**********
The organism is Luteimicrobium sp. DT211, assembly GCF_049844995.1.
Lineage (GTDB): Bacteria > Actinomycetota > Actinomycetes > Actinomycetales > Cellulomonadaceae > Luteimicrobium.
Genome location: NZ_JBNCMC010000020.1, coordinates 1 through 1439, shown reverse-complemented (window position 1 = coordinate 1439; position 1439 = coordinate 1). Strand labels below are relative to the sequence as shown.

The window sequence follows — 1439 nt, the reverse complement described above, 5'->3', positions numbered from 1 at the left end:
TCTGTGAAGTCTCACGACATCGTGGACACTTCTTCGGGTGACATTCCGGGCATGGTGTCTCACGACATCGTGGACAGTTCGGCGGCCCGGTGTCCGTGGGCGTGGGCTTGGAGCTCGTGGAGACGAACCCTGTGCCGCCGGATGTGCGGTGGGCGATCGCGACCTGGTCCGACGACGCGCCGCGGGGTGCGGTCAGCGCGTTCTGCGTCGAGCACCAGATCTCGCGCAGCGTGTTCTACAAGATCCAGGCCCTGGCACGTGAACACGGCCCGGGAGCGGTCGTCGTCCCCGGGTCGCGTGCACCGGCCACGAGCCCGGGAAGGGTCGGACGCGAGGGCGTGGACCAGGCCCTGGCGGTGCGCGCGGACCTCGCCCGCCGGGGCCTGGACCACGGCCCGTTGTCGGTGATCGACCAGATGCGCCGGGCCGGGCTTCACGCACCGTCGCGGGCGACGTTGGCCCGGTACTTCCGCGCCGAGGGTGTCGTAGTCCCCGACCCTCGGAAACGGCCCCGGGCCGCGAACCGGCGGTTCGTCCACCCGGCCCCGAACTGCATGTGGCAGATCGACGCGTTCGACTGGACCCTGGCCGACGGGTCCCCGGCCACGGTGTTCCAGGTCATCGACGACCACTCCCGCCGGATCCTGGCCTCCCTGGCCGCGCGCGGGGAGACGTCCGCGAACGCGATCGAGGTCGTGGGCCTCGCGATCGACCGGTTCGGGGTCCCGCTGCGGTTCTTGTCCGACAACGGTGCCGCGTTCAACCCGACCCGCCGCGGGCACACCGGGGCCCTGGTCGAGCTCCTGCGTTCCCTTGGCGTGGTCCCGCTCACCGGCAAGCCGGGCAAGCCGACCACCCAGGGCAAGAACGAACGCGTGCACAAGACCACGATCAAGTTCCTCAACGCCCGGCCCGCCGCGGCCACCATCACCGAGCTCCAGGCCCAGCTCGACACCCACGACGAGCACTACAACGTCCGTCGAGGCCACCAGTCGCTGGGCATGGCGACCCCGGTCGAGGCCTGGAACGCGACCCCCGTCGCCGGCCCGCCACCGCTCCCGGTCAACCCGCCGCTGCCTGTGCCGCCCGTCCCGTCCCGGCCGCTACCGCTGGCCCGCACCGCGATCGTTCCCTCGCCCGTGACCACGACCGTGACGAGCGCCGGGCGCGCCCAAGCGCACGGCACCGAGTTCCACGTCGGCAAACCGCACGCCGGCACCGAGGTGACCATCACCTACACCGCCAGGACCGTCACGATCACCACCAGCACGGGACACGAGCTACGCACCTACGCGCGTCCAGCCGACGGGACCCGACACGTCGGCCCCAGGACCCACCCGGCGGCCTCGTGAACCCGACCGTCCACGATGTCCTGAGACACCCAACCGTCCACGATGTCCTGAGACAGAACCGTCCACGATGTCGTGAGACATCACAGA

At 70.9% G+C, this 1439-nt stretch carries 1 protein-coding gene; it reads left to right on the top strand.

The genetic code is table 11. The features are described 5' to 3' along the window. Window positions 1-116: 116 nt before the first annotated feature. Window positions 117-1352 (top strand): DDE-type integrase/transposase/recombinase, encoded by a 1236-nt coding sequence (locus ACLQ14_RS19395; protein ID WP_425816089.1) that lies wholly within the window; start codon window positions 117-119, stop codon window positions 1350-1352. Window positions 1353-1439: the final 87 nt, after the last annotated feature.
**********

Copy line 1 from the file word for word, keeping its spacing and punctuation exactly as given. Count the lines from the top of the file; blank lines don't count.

The organism is Luteimicrobium sp. DT211, assembly GCF_049844995.1.